News center
Our products are the epitome of quality and performance.

4,000 Pounds of Crystal Mined in Arkansas Are Now in NYC

Aug 10, 2023

Thanks to David Yurman, the American Museum of Natural History has opened a new exhibit of sparkling quartz crystals.

When construction was underway on the American Museum of Natural History's new (and now open) Gilder Center, a soaring and sculptural wing dedicated to science, learning, exhibitions, and immersive experiences, there was discussion about how best to connect it to the rest of the NYC institution's buildings. The answer? Rock crystals (also known as clear quartz)—4,000 pounds of them, to be exact.

Which actually makes sense. The Gilder Center begins where the AMNH's 11,000-square-foot Mignone Halls of Gems and Minerals—with its 5,000-specimen collection of geological treasures, from massive amethyst geodes and shimmering labradorite slabs to the Star of India sapphire and the Patricia Emerald—ends. Plus, what better way to christen a new space than with crystals famous among a certain woo woo set for their healing and purifying powers?

And with excellent provenance too. Every single piece of rock crystal comes from Arkansas, home of the best quartz mines in the world. And each one was handpicked by NYC jewelry royalty: the Yurmans (David, Sybil, and their son Evan), who partnered with the museum on the project. The inspiration for the 19-foot-long sculpture, now known as the Yurman Family Crystalline Pass, came from a 70-foot naturally occurring vein of quartz found in the Ouachita Mountains of Arkansas (to get a sense of its size, the museum's famous blue whale also measures 70 feet). "It just caught my imagination," says George Harlow, the museum's curator emeritus in the Department of Earth and Planetary Science. "Nature does this."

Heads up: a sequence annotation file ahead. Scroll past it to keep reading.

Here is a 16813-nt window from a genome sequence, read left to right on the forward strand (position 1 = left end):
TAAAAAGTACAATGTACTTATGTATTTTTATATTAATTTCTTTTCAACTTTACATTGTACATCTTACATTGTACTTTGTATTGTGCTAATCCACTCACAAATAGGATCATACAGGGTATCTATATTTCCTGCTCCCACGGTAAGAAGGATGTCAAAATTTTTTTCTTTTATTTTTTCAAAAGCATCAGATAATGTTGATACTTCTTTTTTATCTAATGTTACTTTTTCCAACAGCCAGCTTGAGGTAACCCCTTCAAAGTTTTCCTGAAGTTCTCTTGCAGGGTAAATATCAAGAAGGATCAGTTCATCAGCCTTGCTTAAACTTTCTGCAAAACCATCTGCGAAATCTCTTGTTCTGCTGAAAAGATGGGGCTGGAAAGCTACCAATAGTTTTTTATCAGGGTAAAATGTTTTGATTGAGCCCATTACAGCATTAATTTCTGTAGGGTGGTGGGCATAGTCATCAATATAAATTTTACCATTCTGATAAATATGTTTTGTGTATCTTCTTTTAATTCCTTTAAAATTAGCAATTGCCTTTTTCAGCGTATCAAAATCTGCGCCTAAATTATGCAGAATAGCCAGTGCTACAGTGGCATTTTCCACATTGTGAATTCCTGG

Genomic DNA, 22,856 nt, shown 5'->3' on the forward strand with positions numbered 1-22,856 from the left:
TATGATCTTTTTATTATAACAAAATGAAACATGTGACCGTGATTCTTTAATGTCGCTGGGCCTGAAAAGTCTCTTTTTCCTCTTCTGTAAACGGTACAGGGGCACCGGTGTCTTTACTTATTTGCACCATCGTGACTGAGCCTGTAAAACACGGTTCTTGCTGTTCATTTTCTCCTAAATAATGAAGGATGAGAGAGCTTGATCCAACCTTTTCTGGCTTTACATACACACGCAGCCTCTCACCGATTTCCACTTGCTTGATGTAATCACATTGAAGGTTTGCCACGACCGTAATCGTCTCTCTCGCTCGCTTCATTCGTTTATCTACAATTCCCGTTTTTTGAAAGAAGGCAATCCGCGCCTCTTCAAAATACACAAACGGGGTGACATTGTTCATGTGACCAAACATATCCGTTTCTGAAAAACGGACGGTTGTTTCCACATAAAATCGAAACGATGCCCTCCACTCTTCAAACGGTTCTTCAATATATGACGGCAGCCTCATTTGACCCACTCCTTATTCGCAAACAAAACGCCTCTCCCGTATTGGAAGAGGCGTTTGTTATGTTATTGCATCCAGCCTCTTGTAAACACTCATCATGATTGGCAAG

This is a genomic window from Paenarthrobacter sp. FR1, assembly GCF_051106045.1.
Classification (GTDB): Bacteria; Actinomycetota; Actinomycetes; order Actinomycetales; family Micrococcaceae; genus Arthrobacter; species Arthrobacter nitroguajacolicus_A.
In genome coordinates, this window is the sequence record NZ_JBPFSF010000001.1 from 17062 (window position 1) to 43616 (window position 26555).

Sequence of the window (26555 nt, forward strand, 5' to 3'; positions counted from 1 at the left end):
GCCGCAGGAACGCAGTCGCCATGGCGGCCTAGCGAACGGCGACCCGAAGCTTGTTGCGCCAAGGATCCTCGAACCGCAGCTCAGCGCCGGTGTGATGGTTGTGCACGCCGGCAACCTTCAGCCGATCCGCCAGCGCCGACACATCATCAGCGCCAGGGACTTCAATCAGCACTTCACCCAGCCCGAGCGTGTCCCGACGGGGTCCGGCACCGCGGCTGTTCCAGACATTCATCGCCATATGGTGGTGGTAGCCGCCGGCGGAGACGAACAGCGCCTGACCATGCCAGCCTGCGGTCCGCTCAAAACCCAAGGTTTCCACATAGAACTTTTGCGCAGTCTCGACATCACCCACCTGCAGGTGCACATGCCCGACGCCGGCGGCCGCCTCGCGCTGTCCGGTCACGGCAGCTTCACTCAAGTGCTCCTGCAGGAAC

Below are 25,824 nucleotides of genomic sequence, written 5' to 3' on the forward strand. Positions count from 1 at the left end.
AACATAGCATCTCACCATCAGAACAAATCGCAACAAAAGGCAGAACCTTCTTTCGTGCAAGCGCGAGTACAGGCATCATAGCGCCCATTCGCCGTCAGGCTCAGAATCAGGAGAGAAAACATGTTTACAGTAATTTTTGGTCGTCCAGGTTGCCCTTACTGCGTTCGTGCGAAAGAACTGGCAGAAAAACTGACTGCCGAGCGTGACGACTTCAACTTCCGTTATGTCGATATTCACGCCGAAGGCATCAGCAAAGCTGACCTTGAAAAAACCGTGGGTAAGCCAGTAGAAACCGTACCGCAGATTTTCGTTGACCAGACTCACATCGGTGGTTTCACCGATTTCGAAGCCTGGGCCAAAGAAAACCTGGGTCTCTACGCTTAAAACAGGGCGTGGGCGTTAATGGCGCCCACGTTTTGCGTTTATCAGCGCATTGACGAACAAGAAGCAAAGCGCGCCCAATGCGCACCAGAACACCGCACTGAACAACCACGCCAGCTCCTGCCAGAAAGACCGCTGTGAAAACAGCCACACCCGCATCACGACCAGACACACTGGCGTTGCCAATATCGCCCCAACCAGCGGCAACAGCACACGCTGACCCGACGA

It took 4,000 pounds of painstakingly excavated crystals, including one 1,300-lb. slab, to faithfully recreate that Arkansas vein (not to mention having it sculpted in sandstone and then broken down into pieces to be installed in the museum). The final result is a glimmering ode to earth's raw beauty. "They’re natural, just pulled from the earth, cleaned up," David Yurman says. "As you walk in it’s just spectacular.”

Leena Kim is an editor at Town & Country, where she covers travel, jewelry, education, weddings, and culture.

5 Things to Know About Nicholas Galitzine

21 Fictional Female Presidents in Film & TV

5 Things to Know About Taylor Zakhar Perez

Sofia Coppola On Her Daughter Romy's Viral TikTok

Dune: Part Two Is Coming Out in 2024

Will There Be An Our Flag Means Death Season 2

The Crown Will Return for a 6th Season

The Morning Show Season 3 News

And Just Like That... Season 2 Guide

'Yellowstone' Fans Are Supporting Cole Hauser

Recapping Samantha's Return to And Just Like That

Alone in a Room with Rothko